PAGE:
Synopses & Reviews
Synopsis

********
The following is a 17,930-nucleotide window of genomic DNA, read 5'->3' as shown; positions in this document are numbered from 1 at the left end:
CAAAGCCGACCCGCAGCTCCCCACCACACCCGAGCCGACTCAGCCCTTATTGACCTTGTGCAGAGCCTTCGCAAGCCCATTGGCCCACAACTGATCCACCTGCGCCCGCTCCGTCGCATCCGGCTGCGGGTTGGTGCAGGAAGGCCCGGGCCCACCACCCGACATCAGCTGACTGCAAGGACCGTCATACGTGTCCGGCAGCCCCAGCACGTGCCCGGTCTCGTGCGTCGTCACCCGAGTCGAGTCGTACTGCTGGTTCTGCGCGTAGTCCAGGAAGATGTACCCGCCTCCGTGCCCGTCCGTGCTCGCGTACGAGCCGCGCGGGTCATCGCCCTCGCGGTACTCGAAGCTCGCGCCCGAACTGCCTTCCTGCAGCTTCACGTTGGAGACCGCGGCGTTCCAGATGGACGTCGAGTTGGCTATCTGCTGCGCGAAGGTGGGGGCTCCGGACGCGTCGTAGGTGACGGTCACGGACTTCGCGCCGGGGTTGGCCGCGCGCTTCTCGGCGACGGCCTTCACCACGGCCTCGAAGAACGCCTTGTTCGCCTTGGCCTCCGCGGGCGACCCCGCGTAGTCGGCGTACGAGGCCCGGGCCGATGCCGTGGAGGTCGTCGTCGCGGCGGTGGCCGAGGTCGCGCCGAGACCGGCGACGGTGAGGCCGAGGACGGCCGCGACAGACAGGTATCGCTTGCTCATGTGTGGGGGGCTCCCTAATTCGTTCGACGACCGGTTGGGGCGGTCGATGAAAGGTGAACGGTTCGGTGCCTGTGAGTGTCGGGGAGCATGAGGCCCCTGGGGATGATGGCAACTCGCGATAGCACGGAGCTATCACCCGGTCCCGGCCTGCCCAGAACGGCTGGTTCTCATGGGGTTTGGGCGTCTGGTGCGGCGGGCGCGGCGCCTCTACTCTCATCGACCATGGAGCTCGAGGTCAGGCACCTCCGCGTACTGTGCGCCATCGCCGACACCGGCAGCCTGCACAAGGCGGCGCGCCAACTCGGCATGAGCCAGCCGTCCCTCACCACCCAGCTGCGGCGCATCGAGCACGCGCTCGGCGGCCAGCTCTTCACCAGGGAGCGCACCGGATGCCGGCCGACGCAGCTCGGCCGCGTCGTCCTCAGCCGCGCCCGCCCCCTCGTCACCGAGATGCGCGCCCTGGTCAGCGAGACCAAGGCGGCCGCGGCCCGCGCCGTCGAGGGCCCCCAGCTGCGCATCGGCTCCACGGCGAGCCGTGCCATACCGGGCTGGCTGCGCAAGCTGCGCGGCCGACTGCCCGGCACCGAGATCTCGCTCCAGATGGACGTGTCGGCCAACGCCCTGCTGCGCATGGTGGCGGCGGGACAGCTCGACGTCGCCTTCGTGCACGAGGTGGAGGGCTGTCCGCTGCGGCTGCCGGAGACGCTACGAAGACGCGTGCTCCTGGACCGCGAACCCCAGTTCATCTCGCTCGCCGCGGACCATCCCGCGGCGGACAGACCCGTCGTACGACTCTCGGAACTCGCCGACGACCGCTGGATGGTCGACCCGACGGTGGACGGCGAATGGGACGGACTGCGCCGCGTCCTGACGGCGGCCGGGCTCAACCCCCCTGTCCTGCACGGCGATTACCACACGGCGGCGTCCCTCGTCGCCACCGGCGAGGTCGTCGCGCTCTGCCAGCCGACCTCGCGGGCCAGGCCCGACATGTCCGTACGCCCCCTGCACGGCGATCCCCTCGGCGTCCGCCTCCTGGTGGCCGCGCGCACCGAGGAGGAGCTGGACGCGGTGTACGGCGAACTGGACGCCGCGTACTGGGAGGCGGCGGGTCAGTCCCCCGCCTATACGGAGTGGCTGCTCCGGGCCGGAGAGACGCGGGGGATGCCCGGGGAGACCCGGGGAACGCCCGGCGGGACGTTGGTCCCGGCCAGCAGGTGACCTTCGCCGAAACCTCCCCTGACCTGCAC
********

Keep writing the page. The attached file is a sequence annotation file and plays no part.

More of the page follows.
Probability limit theorems in infinite-dimensional spaces give conditions un- der which convergence holds uniformly over an infinite class of sets or functions. Early results in this direction were the Glivenko-Cantelli, Kolmogorov-Smirnov and Donsker theorems for empirical distribution functions. Already in these cases there is convergence in Banach spaces that are not only infinite-dimensional but nonsep- arable. But the theory in such spaces developed slowly until the late 1970's. Meanwhile, work on probability in separable Banach spaces, in relation with the geometry of those spaces, began in the 1950's and developed strongly in the 1960's and 70's. We have in mind here also work on sample continuity and boundedness of Gaussian processes and random methods in harmonic analysis. By the mid-70's a substantial theory was in place, including sharp infinite-dimensional limit theorems under either metric entropy or geometric conditions. Then, modern empirical process theory began to develop, where the collection of half-lines in the line has been replaced by much more general collections of sets in and functions on multidimensional spaces. Many of the main ideas from probability in separable Banach spaces turned out to have one or more useful analogues for empirical processes. Tightness became "asymptotic equicontinuity. " Metric entropy remained useful but also was adapted to metric entropy with bracketing, random entropies, and Kolchinskii-Pollard entropy. Even norms themselves were in some situations replaced by measurable majorants, to which the well-developed separable theory then carried over straightforwardly.